Today, Mali`s trade policy is based mainly on tariffs and taxation. On the export side, only service premiums (CPS) are 3% on F.O.s. b gold value and the tax of 7.5 CFAF per kg. which is also perceived on domestic sales. In 1994, Mali introduced the nomenclature of the harmonized system. Imports are subject to several tariffs and taxes (import duties). These import duties, the number of which is reduced with the introduction of the CET, consist of: a tariff (SD) of zero or 5%; an import tax duty (DFI) of zero, 10 or 25% a contribution to services (CPS) of 3% for petroleum products and 5% for other products; a Community Solidarity Tax (PCS) and a Community Tax (PC) of 0.5% each, levied on non-WAEMU and non-ECOWAS imports; and a short-term import tax (TCI) that is applied to sugar at a rate of 55% (which will be reduced during the fasting month and return to its previous level after this « sensitive » period). The simple arithmetic average of these tasks (without PCS and PC) is 22.1 per cent, with a minimum of 3 per cent and a maximum of 35 per cent. The TCI unusually brings this peak to 75% on sugar. Import duties are not highly distributed and generally show a negative escalation of unprocessed products into semi-finished products. The least taxed products are those of the chemical and pharmaceutical industry, non-electric machinery and oil. Fishing products, tobacco, clothing, leather goods, shoes, furniture (excluding metal furniture), ceramics and porcelain are the most taxed.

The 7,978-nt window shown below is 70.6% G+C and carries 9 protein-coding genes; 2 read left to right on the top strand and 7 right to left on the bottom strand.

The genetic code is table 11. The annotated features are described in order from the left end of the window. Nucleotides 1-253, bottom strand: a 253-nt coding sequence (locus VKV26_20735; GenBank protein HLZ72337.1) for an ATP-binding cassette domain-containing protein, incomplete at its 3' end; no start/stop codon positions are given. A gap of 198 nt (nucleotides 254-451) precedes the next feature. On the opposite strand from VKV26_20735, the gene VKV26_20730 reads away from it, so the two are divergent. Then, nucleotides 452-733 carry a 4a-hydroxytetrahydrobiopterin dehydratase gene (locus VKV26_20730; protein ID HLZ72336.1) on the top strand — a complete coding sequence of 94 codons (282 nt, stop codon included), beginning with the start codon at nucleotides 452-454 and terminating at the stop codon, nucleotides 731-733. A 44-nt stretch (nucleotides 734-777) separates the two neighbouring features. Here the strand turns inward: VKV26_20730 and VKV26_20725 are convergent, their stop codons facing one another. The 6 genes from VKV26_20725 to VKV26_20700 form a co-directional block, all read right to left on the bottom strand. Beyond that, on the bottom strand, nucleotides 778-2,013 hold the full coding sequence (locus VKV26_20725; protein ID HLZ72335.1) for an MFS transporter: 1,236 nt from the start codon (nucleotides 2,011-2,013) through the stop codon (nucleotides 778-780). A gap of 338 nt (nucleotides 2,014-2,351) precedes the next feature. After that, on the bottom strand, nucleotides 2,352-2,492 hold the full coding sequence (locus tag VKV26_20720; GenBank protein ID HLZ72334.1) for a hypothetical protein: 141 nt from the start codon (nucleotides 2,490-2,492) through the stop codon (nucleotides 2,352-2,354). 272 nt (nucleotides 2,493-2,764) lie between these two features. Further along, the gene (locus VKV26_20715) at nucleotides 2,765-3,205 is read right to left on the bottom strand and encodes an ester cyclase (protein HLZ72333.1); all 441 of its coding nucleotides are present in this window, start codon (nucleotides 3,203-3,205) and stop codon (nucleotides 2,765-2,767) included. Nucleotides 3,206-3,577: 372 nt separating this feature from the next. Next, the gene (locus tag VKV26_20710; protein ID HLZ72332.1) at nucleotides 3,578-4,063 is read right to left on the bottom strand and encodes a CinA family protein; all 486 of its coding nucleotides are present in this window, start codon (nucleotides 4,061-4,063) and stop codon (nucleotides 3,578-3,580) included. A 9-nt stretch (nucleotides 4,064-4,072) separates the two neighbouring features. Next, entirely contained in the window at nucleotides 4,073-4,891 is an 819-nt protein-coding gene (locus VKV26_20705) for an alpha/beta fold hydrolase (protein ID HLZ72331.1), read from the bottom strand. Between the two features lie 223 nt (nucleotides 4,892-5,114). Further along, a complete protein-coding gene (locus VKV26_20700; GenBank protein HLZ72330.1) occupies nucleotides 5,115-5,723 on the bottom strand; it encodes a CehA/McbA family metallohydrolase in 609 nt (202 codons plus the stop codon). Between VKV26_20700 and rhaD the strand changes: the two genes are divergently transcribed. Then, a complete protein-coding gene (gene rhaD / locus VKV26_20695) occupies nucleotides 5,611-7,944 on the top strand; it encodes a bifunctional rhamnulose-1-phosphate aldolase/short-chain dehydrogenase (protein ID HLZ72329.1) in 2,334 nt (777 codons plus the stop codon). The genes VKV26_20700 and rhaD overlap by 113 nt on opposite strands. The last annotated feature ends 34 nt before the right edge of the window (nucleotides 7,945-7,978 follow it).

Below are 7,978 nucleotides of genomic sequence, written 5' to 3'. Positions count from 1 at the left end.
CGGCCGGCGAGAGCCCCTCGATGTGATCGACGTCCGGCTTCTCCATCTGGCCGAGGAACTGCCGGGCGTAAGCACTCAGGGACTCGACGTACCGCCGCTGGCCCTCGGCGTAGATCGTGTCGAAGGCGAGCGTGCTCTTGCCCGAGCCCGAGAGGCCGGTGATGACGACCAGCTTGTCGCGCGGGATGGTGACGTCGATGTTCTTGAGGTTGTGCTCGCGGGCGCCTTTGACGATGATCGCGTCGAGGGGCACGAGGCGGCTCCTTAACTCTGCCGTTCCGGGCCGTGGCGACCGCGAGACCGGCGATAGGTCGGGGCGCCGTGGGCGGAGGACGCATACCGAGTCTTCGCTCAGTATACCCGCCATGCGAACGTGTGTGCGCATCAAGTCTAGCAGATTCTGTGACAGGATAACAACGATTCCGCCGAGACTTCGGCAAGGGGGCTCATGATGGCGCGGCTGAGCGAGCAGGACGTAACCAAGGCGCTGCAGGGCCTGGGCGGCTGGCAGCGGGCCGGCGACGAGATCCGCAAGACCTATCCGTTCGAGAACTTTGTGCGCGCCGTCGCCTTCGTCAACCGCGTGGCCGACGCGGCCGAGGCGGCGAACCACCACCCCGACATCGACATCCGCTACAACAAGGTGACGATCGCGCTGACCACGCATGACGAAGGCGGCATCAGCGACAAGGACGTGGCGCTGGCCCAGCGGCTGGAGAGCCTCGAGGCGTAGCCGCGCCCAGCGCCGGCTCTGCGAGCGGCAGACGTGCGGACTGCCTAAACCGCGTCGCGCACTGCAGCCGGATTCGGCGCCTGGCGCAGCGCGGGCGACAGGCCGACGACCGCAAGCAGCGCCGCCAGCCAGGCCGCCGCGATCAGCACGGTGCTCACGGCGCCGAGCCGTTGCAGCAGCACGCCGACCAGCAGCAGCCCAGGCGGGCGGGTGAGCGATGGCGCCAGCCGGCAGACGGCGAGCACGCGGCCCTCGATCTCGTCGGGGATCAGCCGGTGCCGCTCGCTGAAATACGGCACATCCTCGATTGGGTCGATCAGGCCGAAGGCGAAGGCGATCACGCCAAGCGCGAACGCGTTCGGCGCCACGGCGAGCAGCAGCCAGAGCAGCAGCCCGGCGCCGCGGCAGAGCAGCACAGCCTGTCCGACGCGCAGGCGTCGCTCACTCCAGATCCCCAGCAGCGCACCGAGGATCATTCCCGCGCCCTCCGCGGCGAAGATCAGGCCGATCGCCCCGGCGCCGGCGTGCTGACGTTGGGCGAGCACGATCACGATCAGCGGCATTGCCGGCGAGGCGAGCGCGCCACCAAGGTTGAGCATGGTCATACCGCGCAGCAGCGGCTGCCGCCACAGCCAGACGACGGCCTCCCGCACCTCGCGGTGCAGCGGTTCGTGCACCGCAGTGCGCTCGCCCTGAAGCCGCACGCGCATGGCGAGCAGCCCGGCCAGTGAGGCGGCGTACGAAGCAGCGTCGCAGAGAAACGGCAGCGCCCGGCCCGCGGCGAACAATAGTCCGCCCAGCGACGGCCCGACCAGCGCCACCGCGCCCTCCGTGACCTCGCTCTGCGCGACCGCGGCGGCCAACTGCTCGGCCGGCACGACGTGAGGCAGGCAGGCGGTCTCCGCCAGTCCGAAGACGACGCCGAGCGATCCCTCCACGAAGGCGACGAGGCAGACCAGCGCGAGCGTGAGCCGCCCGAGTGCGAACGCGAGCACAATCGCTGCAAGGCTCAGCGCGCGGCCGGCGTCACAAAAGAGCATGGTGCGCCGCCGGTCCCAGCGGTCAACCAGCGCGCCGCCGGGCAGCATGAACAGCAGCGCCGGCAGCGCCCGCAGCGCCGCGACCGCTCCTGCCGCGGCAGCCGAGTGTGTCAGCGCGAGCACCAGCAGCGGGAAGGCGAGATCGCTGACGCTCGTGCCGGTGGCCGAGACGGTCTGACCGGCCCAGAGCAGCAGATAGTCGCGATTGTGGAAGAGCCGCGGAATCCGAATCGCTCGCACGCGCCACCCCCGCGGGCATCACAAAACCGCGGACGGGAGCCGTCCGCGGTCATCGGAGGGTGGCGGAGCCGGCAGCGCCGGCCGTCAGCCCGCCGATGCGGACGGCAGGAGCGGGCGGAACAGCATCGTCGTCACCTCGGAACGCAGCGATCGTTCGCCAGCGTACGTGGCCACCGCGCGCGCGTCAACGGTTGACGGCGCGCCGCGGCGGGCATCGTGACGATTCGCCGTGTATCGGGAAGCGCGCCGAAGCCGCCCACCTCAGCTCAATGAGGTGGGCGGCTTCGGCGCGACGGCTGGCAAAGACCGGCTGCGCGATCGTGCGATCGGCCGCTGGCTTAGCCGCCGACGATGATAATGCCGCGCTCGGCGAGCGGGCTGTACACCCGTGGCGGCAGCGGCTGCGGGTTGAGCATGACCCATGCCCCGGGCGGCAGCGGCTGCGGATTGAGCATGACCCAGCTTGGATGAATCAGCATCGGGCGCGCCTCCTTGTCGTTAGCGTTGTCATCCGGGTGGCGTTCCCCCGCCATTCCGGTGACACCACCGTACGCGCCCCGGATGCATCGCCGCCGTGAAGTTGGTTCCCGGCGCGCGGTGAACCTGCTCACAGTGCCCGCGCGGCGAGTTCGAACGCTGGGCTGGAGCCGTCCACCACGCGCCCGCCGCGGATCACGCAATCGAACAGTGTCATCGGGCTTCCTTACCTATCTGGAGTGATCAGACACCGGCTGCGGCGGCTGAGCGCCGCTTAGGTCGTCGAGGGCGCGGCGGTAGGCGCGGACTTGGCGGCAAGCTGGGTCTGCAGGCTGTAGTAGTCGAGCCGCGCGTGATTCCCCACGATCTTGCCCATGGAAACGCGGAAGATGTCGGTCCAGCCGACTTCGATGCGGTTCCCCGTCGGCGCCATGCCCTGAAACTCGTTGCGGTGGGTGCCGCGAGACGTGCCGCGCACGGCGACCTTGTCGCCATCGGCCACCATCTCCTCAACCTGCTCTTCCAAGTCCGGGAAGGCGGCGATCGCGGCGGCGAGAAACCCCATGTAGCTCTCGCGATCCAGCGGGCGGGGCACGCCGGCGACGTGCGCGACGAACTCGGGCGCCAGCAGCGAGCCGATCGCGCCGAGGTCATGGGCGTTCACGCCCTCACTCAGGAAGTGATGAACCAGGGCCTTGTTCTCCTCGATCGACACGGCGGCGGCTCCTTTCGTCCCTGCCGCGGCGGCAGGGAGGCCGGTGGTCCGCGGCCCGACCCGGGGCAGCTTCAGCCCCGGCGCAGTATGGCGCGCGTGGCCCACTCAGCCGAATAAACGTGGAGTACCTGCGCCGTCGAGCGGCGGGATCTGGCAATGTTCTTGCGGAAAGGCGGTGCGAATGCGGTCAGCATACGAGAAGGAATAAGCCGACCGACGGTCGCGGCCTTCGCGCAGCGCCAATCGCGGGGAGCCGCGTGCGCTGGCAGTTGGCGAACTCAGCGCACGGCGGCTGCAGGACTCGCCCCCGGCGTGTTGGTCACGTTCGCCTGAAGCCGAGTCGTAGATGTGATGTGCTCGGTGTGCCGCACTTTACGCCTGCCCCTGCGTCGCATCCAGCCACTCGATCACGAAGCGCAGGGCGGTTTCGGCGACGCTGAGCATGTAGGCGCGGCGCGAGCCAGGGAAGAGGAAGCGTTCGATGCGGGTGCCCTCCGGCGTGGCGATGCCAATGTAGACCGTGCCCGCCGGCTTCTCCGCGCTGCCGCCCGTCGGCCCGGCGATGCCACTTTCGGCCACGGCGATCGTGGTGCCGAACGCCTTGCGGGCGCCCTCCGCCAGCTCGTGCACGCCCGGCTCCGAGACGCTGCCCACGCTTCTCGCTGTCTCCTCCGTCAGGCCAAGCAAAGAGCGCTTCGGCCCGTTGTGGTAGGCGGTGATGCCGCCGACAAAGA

The only prohibitions still in force in Mali are motivated by security or health reasons or by international conventions to which the country has adhered. Trade with Israel is forbidden. The importation of c.i.f. under the import control programme introduced in 1989 is subject to the intention of importing by the National Directorate of Economy (Ministry of Commerce). In this context, the National Tax Directorate imposes stamp duty and registration duties of 3,000 CFAF per tranche of CFAF 500,000 in c.i.f. value for the first tranche, these duties are set at 6,000 CFAF, or 600 CFAF per tranche of CFAF 50,000 imports. In addition, imports of f.o.b. worth more than CFAF 3 million are subject to mandatory due diligence by the General Inspection Company (SGS); SMS-certified values are not binding on customs administration, although it appears to have been used in most cases. With the exception of the provisions of the trade agreements it has signed, Mali has neither original legislation nor national legislation on anti-dumping, countervailing or safeguarding measures. Mali`s measures to boost exports include the introduction of VAT, the abolition of tariffs and taxes on most exports, and the creation of free zones.
Under the 1991 Investment Code, free companies (which must export at least 80% of their production) are exempt from all taxes, taxes and taxes. The mali mining code also provides for the exemption of customs duties, taxes and taxes on exports of mining products as well as on turnover and revenue from sales.